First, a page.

Touchdown Zone: Brown

Region: United States

Surface: Thick grass

Elevation: 1,575 feet

Length: 427 meters/1,400 feet

Width:  12 meters/40 feet

Slope: 1-2% 

People Served: Pre Field Orientation trainees

Interesting Facts: Most of the time, Brown is a hayfield located in the western mountains of North Carolina. But it gets transformed by the trainees into a runway once a year for use during Mountain Week, the final week of the JAARS Pre-Field Orientation (PFO) advanced training program. During Mountain Week, PFO trainees learn how to survey and set up a runway. Additional benefits of Brown include specialized training for landing on runways located in mountainous regions. For instance, the pattern for approaching this runway is modified from a normal rectangular pattern because of the nearby terrain. Plus, pilots need to understand how to deal with the optical illusions created by the nearby mountains and the overall slope in the valley, as well as some surface undulations similar to those commonly found on unimproved airstrips overseas. These factors, added to almost constant winds, make Brown one of the more-challenging runways JAARS uses for training.  Find out more about Brown and other runways used in Mountain Week PFO training.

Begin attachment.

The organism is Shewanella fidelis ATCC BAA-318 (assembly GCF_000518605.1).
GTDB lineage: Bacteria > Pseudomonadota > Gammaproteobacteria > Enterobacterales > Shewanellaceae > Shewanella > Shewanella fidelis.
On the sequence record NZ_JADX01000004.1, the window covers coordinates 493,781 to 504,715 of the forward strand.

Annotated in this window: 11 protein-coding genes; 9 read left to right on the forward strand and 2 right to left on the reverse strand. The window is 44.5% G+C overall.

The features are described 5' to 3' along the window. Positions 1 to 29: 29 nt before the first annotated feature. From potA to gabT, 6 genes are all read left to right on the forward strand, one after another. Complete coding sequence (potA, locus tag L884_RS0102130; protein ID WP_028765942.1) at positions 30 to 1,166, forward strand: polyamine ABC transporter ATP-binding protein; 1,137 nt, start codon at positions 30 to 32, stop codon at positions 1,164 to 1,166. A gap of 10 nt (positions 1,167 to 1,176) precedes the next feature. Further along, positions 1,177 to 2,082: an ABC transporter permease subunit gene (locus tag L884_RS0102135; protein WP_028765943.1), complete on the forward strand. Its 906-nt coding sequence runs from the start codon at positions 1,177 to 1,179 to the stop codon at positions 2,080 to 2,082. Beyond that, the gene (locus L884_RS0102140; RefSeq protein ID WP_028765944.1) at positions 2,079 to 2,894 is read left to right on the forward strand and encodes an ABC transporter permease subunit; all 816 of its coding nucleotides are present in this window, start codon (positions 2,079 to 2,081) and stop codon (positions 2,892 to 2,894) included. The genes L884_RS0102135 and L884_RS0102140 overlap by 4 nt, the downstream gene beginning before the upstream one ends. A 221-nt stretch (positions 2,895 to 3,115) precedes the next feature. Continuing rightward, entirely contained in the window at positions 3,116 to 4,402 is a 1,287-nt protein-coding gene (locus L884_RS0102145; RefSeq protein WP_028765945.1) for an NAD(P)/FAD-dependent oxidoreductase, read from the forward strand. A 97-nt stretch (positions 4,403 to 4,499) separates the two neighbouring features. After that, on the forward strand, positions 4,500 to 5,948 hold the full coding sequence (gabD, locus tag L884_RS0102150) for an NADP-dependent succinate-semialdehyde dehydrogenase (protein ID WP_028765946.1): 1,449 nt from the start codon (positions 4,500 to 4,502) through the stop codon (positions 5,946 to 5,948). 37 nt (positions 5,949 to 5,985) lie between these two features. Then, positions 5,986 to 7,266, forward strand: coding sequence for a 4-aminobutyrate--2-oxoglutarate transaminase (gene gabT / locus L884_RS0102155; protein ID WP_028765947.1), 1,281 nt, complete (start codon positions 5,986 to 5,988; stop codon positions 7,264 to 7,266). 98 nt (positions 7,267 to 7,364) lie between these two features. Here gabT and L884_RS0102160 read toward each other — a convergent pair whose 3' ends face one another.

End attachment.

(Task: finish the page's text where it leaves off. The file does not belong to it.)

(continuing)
View Chart

View a 206 landing at Brown

View a Helio Courier take off at Brown


Although Brown appears to be an uncomplicated runway, many factors make it one of the most challenging runways JAARS orientees fly into.
Brown runway is tucked into a valley in the Blue Ridge Mountains. Photo by Bobby Kulp
Brown lies between a river and a highway in the midst of fields. Photo by Bobby Kulp
The Helio Courier taxiing at Brown. Photo by Gabriel Lawrence
On short final at Brown. Photo by Jonathan Federwitz
Landing at Brown. Photo by Jonathan Federwitz